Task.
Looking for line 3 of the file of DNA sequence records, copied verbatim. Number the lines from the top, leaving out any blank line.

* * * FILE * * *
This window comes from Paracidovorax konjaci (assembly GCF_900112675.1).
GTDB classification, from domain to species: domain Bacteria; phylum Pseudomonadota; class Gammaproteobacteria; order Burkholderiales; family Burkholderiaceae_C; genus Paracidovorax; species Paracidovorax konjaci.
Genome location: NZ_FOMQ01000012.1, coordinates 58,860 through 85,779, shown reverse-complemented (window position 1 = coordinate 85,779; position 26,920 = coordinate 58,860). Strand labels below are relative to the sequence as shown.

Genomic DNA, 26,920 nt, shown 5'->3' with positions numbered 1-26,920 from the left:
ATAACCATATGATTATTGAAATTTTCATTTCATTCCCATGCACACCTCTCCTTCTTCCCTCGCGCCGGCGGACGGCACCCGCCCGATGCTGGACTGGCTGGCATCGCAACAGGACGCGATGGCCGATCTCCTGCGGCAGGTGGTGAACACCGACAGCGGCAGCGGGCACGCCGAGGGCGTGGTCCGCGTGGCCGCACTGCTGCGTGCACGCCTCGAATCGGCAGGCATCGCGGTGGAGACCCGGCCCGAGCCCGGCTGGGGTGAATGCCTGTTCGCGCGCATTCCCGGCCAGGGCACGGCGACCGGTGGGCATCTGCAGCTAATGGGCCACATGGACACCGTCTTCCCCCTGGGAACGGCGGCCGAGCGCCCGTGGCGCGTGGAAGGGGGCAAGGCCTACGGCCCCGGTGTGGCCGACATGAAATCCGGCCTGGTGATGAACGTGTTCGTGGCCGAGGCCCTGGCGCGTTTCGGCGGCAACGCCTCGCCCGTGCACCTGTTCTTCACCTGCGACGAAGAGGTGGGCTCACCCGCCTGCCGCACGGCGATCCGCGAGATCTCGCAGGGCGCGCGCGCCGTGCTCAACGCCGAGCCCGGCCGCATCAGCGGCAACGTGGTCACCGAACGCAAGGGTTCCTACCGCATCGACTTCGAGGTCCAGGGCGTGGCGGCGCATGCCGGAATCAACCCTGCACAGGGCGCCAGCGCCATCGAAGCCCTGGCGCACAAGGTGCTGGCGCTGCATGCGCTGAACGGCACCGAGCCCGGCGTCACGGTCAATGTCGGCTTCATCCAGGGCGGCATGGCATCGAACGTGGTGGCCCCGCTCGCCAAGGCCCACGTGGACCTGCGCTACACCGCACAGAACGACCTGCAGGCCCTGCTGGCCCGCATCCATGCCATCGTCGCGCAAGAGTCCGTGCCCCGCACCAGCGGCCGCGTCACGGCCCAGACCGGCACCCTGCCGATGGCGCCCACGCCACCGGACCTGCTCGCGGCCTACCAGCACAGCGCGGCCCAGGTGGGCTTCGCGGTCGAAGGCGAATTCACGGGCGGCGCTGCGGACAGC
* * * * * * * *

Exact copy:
Genome location: NZ_FOMQ01000012.1, coordinates 58,860 through 85,779, shown reverse-complemented (window position 1 = coordinate 85,779; position 26,920 = coordinate 58,860). Strand labels below are relative to the sequence as shown.